3 For some breastfed infants who regularly consume less than the minimum amount of breastmilk per feeding, a serving of less than the minimum amount of breastmilk may be offered, with additional breastmilk offered if the infant is still hungry.
4 A serving of this component is required only when the infant is developmentally ready to accept it.
5 Fruit juice must be full-strength.
6 A serving of this component must be made from whole-grain or enriched meal or flour.
* * * * *

(c) * * *

(4) Snack. The minimum amounts of food components to be served as snack as set forth in paragraph (a)(4) of this section are as follow. Select two of the following four components. (For children, juice may not be served when milk is served as the only other component.)

Food componentsAge 1 and 2Age 3 through 5Age 6 through 12 1Adult participants 1
MILK
Milk, fluid1/2 cup 21/2 cup1 cup1 cup.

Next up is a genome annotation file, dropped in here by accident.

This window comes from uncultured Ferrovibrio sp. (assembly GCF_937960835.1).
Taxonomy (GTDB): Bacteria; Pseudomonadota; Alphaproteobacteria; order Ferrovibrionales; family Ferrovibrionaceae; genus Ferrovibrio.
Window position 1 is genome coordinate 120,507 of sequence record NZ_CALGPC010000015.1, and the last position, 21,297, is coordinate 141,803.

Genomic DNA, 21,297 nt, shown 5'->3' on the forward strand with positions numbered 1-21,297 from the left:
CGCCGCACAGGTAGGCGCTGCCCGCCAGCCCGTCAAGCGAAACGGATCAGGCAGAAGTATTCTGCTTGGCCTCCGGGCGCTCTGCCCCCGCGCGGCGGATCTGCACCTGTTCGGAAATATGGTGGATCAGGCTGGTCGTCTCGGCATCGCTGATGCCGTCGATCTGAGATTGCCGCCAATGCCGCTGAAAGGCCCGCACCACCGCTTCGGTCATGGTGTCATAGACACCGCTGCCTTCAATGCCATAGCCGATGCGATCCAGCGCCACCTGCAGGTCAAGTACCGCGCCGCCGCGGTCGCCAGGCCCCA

VEGETABLES AND FRUIT
Vegetable(s) and/or fruit(s) or1/2 cup1/2 cup3/4 cup1/2 cup.
Full-strength vegetable or fruit juice or an equivalent quantity of any combination of vegetable(s), fruit(s), and juice1/2 cup1/2 cup3/4 cup1/2 cup.
BREAD AND BREAD ALTERNATES 3
Bread or1/2 slice1/2 slice1 slice1 slice (serving).
Cornbread, biscuits, rolls, muffins, etc.4 or1/2 serving1/2 serving1 serving1 serving.
Cold dry cereal 51/4 cup or1/3 cup or3/4 cup or3/4 cup or.
1/3 ounce1/2 ounce1 ounce1 ounce.
Cooked pasta or noodle products or1/4 cup1/4 cup1/2 cup1/2 cup.
Cooked cereal or grains or an equivalent quantity of any combination of bread/bread alternates1/4 cup1/4 cup1/2 cup1/2 cup.
MEAT AND MEAT ALTERNATES
Lean meat or poultry or fish 6 or1/2 ounce1/2 ounce1 ounce1 ounce.
Alternate protein products 7 or1/2 ounce1/2 ounce1 ounce1 ounce.
Cheese or1/2 ounce1/2 ounce1 ounce1ounce.
Egg (large) 8 or1/2 egg1/2 egg1/2 egg1/2 egg.
Cooked dry beans or peas or1/8 cup1/8 cup1/4 cup1/4 cup.